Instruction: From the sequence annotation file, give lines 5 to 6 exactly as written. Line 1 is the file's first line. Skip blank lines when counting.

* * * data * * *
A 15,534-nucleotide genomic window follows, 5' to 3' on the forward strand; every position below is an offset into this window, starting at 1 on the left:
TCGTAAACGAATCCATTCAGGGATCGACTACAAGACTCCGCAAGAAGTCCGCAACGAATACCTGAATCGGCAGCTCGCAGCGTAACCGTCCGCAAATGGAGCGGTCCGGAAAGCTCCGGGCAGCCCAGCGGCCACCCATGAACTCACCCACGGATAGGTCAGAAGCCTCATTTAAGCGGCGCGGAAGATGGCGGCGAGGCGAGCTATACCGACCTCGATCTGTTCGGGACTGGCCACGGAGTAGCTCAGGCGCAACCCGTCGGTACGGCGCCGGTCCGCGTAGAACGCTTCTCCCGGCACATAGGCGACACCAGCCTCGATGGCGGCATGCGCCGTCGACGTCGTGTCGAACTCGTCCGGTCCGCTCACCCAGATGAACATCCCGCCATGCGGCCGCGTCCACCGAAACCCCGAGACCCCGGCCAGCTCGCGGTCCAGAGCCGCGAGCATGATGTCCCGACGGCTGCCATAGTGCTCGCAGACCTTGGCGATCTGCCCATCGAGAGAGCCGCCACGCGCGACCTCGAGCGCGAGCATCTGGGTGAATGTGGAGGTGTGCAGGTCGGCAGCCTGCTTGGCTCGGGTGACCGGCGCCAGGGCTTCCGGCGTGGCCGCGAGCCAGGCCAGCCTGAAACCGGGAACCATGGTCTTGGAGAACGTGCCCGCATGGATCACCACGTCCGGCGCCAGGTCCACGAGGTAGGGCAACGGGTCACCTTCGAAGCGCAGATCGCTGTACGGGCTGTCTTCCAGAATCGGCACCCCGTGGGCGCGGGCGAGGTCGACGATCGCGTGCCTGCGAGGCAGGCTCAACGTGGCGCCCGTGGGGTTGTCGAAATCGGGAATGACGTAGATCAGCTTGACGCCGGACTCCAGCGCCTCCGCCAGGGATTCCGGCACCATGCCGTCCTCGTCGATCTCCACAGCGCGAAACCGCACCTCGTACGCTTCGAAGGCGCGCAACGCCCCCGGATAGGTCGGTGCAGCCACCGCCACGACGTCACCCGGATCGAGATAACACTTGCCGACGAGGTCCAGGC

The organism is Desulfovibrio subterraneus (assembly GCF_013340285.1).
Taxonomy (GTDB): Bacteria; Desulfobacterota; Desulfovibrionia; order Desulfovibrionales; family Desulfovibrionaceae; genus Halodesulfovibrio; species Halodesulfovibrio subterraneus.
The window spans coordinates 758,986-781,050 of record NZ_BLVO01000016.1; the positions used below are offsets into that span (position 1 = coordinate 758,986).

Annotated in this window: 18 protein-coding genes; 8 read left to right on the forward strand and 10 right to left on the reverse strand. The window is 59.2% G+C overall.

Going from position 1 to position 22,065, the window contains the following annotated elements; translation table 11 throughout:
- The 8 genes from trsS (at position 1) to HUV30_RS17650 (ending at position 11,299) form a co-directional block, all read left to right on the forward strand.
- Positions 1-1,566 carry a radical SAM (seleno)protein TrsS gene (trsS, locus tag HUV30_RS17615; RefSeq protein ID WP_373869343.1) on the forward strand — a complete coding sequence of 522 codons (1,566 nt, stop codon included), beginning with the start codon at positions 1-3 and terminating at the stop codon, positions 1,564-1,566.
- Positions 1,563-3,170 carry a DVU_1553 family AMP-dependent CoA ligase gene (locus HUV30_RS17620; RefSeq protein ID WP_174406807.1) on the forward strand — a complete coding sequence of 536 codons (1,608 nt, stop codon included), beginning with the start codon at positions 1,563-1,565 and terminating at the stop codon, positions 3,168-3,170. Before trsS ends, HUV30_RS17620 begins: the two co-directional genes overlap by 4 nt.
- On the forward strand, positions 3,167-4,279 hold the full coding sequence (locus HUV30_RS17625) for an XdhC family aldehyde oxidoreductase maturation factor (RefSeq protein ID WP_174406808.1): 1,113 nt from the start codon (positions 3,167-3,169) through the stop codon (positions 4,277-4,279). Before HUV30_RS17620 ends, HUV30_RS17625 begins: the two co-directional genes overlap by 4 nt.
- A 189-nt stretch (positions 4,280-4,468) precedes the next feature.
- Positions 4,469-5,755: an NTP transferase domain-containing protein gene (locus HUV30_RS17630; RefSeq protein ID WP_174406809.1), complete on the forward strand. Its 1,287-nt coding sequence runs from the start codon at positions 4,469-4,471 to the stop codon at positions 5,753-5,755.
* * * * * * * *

The window spans coordinates 758,986-781,050 of record NZ_BLVO01000016.1; the positions used below are offsets into that span (position 1 = coordinate 758,986).

Annotated in this window: 18 protein-coding genes; 8 read left to right on the forward strand and 10 right to left on the reverse strand. The window is 59.2% G+C overall.